“Come hither, my love! Here is what you asked. Here I am to obey your every command. Sit near me and recall the memories of the past as I feed you, from this tray, the sweets of Araby.”
—Scheherazade to her husband, King Shahryar
Cookbooks, not just recipe digests anymore, are often as fond of storytelling as the next heartfelt memoir headed to bestsellerdom. (Incidentally, in either category, if you want to make it big, travel to/buy an abandoned villa in/spend a summer roaming/be from Tuscany.) But how many cookbooks are equally storybooks, whose plots and characters are as crucial to the experience as the flour and eggs?
The Sweets of Araby: Enchanted Recipes from the Tales of the 1,001 Arabian Nights, by (sisters) Muna Salloum and Leila Salloum Elias, illustrated by Linda Dalal Sawaya, is that rather brilliant hybrid, and it invokes a time, whether true or imagined, when books were the transference of oral traditions, of age-old stories finally grounded in ink; and a time when hands clutching the finest paintbrushes elevated the text with such dazzling borders and meticulous illustrations as to please the sternest sultan (think Orhan Pamuk’s My Name Is Red). Through the vehicle of 25 of those universally known Tales of the Arabian Nights, the Salloums and Sawaya have painstakingly created a world rife with seduction, rich colors, flavors and aromas.
And the story of the labor of love that became The Sweets of Araby is itself worth the telling—and tasting.
Unearthing the Sweets
On a mission to trace the origins and history of the desserts of their ancestral culture, Muna and Leila, both scholars of Middle East and Islamic Studies, knew they had unearthed treasure when they came across a repository of 10th-century Arab culinary manuscripts.
Third-generation Canadians, Muna and Leila have since childhood delighted in the sweets of the old-country tradition, thanks to their mother and father’s inherited passion for the flavors of Arab cooking. Over the years, their love of the exquisite foods that flowed magically from their kitchen grew into an immense curiosity. How were these delicacies made? Of course, when mother and father and even distant relatives from Damascus refused to divulge recipe “family secrets”—handed down over generations—the sisters vowed to find out for themselves.
What they found in those medieval Arabic texts, to their amazement, were detailed recipes, procedures, and preparatory instructions for making desserts. Indeed, these were the legendary sweets of ancient Baghdadi society, the culture from which were spun, as it happens, the timeless tales of the 1,001 Arabian nights!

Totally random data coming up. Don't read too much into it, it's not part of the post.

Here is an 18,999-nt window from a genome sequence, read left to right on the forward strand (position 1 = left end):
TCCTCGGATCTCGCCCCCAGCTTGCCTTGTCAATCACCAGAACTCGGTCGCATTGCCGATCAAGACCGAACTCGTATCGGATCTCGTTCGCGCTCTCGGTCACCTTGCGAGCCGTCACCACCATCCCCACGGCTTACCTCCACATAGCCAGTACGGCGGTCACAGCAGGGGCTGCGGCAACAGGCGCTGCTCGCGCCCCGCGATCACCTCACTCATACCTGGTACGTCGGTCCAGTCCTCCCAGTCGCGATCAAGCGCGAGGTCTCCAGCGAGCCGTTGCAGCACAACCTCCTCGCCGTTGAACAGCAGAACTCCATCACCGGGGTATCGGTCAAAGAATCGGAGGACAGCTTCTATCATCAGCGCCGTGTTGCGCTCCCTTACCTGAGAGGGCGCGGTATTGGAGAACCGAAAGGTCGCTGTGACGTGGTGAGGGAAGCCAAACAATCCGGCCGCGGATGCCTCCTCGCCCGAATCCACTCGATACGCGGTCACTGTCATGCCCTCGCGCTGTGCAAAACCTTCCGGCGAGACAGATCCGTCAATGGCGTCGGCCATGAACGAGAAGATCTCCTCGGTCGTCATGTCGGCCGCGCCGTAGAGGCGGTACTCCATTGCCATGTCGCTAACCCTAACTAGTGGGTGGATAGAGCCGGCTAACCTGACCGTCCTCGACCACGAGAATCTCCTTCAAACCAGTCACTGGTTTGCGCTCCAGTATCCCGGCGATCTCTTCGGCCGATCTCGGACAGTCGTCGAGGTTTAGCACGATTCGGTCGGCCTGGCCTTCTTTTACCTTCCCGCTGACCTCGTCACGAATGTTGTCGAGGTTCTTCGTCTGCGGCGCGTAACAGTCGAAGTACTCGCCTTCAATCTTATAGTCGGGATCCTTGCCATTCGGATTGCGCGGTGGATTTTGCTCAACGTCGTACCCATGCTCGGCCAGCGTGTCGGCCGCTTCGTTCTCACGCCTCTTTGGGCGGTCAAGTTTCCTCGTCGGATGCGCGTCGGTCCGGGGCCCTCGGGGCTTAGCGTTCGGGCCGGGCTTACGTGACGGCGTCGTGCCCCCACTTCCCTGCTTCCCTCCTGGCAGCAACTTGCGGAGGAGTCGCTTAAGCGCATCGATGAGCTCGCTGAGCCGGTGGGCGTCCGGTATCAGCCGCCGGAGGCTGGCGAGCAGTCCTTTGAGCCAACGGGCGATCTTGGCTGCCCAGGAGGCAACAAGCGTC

Remaking the Sweets
In the course of translating the recipes and actually trying them, it was quickly evident that units of measurement needed to be adjusted—“some cloves” or “as much as you wish of a good quality white honey” wouldn’t cut it. So, cue that montage of failed attempts, the close-but-still-needs-something redos, till out comes the golden, glistening sweet in the very image of the ancestral bakers.
And then? Well, taste of them, obviously! But Muna and Leila, wisely, didn’t rely on their palates alone to determine each sweet’s authenticity, accuracy, its kinship with the modern variation they grew up on. They called on their friends, a rather ferociously devoted group of women in Toronto who gathered on several occasions to test them all. Representing all parts of the Arab sphere, they argued over differences between each country’s spin on a particular dessert. Verdicts were rendered; verdicts opposed each other. Muna and Leila fought some, conceded to others. In the end, all passions lovingly voiced, they had a collection of old/new recipes that most everyone could get behind.
And the recipes? Start with the all-purpose, rosewater-infused simple syrup, Qatar. And there’s the Arab blueprint for the sweet that evolved into baklava, called Kunafah. And what is perhaps the original donut hole, spiced and lightly fried balls of dough called Luqum al-Qadi. There’s Natif, a peanut brittle of pistachios and almonds. And Mac mul min al-Tamr, which is a date stuffed with pistachios and cloves, battered and deep-fried, then dipped in Qatar. Just to name a few!
The Art of Araby
A manuscript of classic tales intermingling a collection of classic recipes, as it turns out, is only half of the charm of The Sweets of Araby. With just its words, we’re treated intellectually, perhaps, and gastronomically. But overlay the book with Linda Dalal Sawaya’s page-by-page, handmade, full-color illustrations—a mosaic of bright reds and blues and greens, depicting scenes in each tale, the plates of sweets, the traditional borders that hold every flavor in—and it’s suddenly an absolute one-of-a-kind, a work of art from end to end.
May you be royally seduced by The Sweets of Araby.